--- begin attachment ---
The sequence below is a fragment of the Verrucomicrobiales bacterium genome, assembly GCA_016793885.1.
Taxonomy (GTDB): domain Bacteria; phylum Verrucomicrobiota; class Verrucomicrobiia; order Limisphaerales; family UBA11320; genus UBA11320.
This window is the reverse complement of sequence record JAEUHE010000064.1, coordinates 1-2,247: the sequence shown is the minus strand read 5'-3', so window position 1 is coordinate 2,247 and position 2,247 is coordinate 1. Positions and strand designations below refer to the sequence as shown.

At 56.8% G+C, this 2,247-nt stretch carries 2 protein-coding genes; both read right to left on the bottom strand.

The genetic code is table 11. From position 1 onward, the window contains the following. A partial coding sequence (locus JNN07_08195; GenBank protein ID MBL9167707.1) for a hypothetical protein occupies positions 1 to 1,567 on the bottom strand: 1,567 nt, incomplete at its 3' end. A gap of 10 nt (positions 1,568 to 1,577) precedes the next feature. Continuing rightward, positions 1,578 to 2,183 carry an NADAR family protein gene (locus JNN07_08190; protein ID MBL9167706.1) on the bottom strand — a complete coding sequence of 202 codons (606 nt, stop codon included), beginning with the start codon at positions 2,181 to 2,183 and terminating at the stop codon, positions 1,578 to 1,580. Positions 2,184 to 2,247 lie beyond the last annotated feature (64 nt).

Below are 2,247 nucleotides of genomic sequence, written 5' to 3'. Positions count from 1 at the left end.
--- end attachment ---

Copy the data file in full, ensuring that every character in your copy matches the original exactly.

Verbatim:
The sequence below is a fragment of the Verrucomicrobiales bacterium genome, assembly GCA_016793885.1.
Taxonomy (GTDB): domain Bacteria; phylum Verrucomicrobiota; class Verrucomicrobiia; order Limisphaerales; family UBA11320; genus UBA11320.
This window is the reverse complement of sequence record JAEUHE010000064.1, coordinates 1-2,247: the sequence shown is the minus strand read 5'-3', so window position 1 is coordinate 2,247 and position 2,247 is coordinate 1. Positions and strand designations below refer to the sequence as shown.

At 56.8% G+C, this 2,247-nt stretch carries 2 protein-coding genes; both read right to left on the bottom strand.

The genetic code is table 11. From position 1 onward, the window contains the following. A partial coding sequence (locus JNN07_08195; GenBank protein ID MBL9167707.1) for a hypothetical protein occupies positions 1 to 1,567 on the bottom strand: 1,567 nt, incomplete at its 3' end. A gap of 10 nt (positions 1,568 to 1,577) precedes the next feature. Continuing rightward, positions 1,578 to 2,183 carry an NADAR family protein gene (locus JNN07_08190; protein ID MBL9167706.1) on the bottom strand — a complete coding sequence of 202 codons (606 nt, stop codon included), beginning with the start codon at positions 2,181 to 2,183 and terminating at the stop codon, positions 1,578 to 1,580. Positions 2,184 to 2,247 lie beyond the last annotated feature (64 nt).

Below are 2,247 nucleotides of genomic sequence, written 5' to 3'. Positions count from 1 at the left end.